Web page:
Integrating Acupuncture, Herbal Medicine, and Integrative Health Into an Academic Medical Environment with David W. Miller, MD, LAc, Immediate past president of the ASA. Dr. Miller gave an excellent presentation and continues to lead this profession into integrative medicine. He is humble about this, because his approach is second nature to him with his training, and we are so fortunate to have him involved. It was good to see the academic studies within the integrative approach.
Included was material about Long Covid.
Wildlife in TCM: History and Ethical Considerations with Lixing Lao, Ph.D., L.Ac. Dr. Lixing Lao gave a great hour-long synopsis of the day-long Annual Conference of the National Federation of Chinese TCM Organizations held in San Francisco, CA, USA, on Sunday, October 16, 2022. See https://nmsaam.org/wildlife-protection-in-traditional-chinese-medicine-celebration-of-the-year-of-tiger-2022/. He also added some additional information.
NCCAOM Code of Ethics Revisions & Risk Management with Michael Taromina, Esq. Mr. Taromina gave an excellent presentation about important priorities for legally safe practice for this sometimes naive group of practitioners. His suggestion of documentation of problem patients in a different location than patient records is quite helpful.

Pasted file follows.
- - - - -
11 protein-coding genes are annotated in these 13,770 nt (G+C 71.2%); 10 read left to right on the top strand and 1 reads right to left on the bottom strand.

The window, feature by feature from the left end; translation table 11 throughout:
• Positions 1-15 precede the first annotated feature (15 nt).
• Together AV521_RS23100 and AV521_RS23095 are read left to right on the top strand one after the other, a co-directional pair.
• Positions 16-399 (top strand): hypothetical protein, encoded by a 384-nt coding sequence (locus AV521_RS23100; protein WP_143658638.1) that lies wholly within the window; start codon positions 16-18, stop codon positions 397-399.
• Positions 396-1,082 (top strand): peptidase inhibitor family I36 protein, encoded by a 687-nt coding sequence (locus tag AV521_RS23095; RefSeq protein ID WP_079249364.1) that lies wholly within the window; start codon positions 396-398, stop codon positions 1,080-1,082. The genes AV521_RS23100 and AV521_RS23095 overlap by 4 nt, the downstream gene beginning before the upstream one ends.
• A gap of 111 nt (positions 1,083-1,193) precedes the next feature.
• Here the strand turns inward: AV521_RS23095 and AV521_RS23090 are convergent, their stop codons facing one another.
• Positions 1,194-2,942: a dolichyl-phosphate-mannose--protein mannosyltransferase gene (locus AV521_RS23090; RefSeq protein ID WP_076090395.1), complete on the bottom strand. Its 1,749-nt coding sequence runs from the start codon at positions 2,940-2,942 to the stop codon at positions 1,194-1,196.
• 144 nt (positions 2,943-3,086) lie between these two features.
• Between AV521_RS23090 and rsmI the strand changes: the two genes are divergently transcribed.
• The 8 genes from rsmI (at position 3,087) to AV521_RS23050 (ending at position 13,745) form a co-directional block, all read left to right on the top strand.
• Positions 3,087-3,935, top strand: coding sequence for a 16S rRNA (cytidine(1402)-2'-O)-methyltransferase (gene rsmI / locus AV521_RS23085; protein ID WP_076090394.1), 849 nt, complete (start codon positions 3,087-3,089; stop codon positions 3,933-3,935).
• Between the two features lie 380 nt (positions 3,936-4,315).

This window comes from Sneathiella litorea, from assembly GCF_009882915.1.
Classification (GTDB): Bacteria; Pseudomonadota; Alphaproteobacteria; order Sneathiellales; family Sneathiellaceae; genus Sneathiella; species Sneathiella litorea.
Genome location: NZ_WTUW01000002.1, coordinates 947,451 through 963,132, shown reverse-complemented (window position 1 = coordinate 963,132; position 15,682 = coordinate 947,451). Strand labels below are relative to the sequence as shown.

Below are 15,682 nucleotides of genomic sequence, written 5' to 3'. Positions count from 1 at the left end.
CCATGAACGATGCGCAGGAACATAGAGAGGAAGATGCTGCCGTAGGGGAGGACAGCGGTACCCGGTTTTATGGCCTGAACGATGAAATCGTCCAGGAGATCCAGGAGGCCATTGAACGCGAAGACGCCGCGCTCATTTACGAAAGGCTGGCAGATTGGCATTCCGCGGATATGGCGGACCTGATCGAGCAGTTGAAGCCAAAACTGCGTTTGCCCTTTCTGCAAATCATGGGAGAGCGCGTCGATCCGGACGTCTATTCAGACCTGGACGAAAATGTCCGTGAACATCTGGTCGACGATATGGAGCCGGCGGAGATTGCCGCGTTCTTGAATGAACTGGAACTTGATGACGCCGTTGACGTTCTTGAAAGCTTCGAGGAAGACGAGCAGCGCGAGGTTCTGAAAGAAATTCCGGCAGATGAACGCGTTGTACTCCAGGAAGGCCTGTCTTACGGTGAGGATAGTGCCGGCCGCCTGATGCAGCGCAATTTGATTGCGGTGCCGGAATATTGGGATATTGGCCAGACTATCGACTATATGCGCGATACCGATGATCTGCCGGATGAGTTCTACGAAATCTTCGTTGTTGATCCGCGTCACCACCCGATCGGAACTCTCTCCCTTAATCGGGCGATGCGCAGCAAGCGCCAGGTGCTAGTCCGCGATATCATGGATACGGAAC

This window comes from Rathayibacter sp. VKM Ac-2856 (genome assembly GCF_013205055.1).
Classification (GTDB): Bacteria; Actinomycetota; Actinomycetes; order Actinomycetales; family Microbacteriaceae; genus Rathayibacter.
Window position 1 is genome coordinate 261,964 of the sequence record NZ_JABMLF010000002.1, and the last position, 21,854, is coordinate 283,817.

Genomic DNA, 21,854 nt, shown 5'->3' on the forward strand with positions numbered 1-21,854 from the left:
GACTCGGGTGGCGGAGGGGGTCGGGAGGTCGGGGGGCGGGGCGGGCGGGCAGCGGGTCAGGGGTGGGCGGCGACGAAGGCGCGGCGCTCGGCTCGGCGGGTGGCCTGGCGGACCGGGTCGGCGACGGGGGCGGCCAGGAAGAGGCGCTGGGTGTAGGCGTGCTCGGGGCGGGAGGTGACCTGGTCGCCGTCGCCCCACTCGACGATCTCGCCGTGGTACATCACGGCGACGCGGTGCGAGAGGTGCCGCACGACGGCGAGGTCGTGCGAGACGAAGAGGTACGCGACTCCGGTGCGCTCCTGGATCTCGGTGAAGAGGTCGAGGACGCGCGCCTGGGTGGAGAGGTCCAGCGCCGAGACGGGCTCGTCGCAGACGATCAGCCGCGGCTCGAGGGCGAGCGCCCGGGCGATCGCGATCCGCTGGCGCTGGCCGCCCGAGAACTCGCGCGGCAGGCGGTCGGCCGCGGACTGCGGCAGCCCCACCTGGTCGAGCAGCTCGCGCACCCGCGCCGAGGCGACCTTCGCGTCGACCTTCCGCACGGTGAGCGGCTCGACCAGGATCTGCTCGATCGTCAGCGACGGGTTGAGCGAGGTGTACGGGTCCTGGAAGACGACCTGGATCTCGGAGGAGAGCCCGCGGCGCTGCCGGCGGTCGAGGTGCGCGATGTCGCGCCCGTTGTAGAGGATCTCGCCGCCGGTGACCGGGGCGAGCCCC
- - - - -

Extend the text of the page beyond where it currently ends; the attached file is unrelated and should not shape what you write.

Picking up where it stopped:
Olivia Hsu Friedman, DACM, LicAc completed the conference itself with her Closing: Envisioning Our Future. She continues to have a good overview and inspirational leadership for the future. Advocates for the Monday Fly-in to Capitol Hill stayed on for training for unification.
Acupuncture Advocacy In-Person Conference Training by Molly Ford, MPP, Jennifer Broadwell, AP, Diplomate OM (NCCAOM), Nell Smircina, DAOM, LicAc, DiplOM (NCCAOM).
This was practical and helpful guidance for the next day, and I really appreciate their hard work of coordination and planning, especially when news was dynamic. We were divided into groups. We had 5 DOMs from NM. NM US House District District 1 included Drs. Yvonne Wylie Walston, Robert Bibeau, and Eric Zhao, who was there to observe. NM US House District 2 included Drs. John Scott and Christina Claude.
Breaking News: HR3133: This bill number was given right before the Conference to the Acupuncture for Our Seniors Act.
Part 3: Advocacy Day: May 15
Capital Hill with and without ASA Advocates. Left: Courtesy of Li Meng Tseng. Photo on right by John Scott
Left: NM US District 2 Advocates Drs. John Scott and Christina Claude. RIght: NM US District 1 Advocates Drs. Eric Yu Zhao, Robert Bibeau, and Yvonne Wylie Walston
Celebrate! There were 130 advocates from 67 offices and 25 states that went up to Capitol Hill to spread the word about our field. We were organized and unified, thanks to the ASA Advocacy Committee .